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Greek and Roman myths – the greatest stories ever told

Blog | By Harry Mount | May 27, 2020

The Rape of Europe, by Titian (Isabel Stewart Gardner Museum, Boston)

The new Titian show at the National Gallery (opening on March 16th) is a triumph of painting – and a triumphant retelling of the Greek and Roman myths.

All six pictures draw from the myths: Danae, Venus and Adonis, Diana and Actaeon, Diana and Callisto, The Rape of Europa (pictured), Perseus and Andromeda and Death of Actaeon.

How incredible the survival of classical myths are - and how brilliant their stories.

The Greek myths date right back to Linear B, the language that predated Greek, used from around 1450 to 1200 BC in Knossos, Pylos, Mycenae, Tiryns and Thebes. It was in Linear B, too, that the Greek gods first appeared, most prominently Zeus, Athena and Hermes. By the time Homer got to writing about the gods in the Iliad in, it's thought, the eighth century BC, he had formed a complete, coherent, influential picture of their existence: what they represent, their hierarchies, their celestial life on Mount Olympus and their relationships with mortals and priests.

The Greek historian Herodotus said Homer ‘first fixed for the Greeks the genealogy of the gods their titles, divided among them their honours and functions, and defined their images.’ Quite an achievement, given the 600 Greek gods and their incestuous family tree – the royal families of Europe had nothing on them.

The gods were so omnipresent in the ancient world that there was no Greek word for religion. Religion was so infused into everything, so part of everyday life and conversation, that it wasn’t thought of as its own separate entity.

Even if Homer’s picture of the Greek myths was fully formed and internally coherent, that’s not to say it was set in stone. As Greek literature developed in the wake of The Iliad and The Odyssey, the myths were mangled for dramatic effect.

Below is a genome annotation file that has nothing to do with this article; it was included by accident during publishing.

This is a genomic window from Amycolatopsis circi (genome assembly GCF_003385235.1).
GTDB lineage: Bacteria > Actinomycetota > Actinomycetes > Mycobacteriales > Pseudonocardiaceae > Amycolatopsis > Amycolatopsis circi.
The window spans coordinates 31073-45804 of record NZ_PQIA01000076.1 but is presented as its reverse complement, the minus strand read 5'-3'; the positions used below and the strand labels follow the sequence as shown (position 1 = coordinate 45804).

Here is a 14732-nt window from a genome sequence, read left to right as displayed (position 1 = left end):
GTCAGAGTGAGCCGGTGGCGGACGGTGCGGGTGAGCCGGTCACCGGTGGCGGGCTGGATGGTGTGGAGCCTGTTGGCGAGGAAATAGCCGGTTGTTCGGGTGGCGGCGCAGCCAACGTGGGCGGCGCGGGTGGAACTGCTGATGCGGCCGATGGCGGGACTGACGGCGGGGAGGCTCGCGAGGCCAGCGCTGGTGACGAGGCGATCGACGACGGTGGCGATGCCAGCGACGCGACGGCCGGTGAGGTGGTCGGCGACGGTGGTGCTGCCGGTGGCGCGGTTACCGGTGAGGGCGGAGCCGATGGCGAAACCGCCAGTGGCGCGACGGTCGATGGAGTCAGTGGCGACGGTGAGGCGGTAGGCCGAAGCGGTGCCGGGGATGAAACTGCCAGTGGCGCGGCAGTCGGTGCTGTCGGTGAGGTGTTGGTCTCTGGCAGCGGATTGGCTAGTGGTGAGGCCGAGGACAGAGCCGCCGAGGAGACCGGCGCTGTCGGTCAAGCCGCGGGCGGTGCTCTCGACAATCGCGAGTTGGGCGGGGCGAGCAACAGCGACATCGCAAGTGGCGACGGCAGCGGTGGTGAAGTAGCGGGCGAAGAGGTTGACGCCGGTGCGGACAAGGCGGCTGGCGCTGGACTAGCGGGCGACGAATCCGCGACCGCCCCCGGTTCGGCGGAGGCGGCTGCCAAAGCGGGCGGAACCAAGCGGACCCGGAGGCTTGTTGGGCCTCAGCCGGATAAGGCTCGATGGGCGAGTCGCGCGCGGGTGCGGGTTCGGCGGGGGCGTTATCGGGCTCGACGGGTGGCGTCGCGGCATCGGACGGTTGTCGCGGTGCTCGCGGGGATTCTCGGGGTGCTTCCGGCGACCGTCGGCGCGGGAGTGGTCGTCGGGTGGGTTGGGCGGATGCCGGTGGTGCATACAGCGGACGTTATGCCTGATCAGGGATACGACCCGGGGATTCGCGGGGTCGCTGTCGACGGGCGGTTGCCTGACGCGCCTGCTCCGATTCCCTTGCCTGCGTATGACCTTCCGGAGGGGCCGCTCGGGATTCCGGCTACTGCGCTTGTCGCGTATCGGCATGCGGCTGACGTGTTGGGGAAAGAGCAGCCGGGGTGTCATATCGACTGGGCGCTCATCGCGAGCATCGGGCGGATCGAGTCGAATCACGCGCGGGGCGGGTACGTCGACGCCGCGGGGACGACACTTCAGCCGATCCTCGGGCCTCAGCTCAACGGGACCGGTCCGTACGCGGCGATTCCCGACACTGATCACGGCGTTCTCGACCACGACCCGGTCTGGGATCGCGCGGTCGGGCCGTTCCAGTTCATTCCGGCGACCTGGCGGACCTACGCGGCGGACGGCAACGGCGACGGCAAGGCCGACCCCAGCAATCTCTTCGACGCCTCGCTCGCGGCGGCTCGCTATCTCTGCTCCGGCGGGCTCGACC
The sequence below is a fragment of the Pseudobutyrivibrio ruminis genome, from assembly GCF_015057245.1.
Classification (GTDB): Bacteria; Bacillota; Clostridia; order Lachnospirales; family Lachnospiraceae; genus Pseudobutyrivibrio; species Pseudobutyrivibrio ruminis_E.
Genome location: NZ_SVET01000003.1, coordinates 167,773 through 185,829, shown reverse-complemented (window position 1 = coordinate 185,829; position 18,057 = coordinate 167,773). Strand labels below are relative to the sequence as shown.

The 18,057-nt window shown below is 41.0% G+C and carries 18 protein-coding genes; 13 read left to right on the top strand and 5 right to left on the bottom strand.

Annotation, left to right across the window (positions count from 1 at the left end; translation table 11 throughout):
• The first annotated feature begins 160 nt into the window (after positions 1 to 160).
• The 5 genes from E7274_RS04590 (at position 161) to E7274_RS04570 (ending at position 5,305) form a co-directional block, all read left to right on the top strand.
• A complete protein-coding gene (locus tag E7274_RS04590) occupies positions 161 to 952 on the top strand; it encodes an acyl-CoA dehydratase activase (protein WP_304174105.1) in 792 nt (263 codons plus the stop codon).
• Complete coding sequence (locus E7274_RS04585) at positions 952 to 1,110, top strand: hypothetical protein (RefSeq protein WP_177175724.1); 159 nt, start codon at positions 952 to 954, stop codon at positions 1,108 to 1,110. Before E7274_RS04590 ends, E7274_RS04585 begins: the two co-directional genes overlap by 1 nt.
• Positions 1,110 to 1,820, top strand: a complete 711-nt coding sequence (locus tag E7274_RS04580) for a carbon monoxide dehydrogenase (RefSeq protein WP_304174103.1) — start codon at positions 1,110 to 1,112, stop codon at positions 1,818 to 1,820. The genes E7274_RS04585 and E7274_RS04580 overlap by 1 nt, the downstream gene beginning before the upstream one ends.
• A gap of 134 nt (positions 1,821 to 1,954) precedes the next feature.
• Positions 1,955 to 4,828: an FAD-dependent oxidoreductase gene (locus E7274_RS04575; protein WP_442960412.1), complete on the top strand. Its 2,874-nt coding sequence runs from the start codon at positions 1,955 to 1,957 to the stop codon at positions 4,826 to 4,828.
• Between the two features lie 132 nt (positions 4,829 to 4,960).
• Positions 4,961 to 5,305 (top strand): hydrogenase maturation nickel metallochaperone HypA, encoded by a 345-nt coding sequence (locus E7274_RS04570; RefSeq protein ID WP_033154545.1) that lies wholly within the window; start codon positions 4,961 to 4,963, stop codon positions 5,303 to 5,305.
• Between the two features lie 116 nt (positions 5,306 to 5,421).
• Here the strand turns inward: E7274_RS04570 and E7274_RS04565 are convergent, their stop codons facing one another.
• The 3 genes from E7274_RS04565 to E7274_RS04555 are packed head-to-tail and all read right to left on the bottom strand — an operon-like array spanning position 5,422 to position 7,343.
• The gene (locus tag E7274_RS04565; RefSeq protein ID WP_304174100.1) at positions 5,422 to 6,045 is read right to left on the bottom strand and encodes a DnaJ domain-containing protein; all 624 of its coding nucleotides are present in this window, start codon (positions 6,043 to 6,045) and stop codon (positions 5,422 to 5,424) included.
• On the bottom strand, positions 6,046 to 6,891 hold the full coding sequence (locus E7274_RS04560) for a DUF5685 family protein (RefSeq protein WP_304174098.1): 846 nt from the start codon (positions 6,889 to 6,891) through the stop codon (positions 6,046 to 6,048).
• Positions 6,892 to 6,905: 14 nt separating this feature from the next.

In earlier versions of the Medea story, the inhabitants of Corinth murdered Medea’s children. Euripides made the story more shocking, by having Medea kill them herself. What literary confidence to play with ancient mythology to make good copy; like Shakespeare taking the medieval story of King Lear, and deciding to kill off Cordelia and Lear to sex up the tragedy.

Today, those myths remain extremely protean – as in the Homeric sea god, Proteus, capable of changing into a leopard, lion, pig, tree or stretch of water. Even if we’re familiar with the original story of, say, Theseus and the Minotaur, we’re perfectly happy for that original story to be warped out of all recognition in cartoons, comic books and films. The 2010 science fiction film Clash of the Titans had little in common with the 1981 film of the same name, let alone the original Greek story of Perseus and Andromeda, painted by Titian in the National Gallery show. The connections between the 2004 film Troy, starring Brad Pitt and Orlando Bloom, and The Iliad are tenuous.

But we don’t mind this butchery of Homer, the way we do a bad film adaptation of our favourite Charles Dickens or Evelyn Waugh novel. For all their genius, Dickens and Waugh are still specific to their time and place – any fiddling around with the details offends and throws the whole production out of whack. With epics like The Iliad and The Odyssey – and with ancient myth – the characters and stories have become so elemental that they take on a life of their own. They can be pillaged and cannibalised in little chunks for their individual symbolic value.

You can pick and choose iconic elements – Heracles’s strength, Odysseus’s search for home, Helen’s beauty – and transfer them to the modern age, without having to import the whole story and all its baggage. The apparently eternal power of the Greek and Roman gods – and Homeric epic – survive constant reinvention.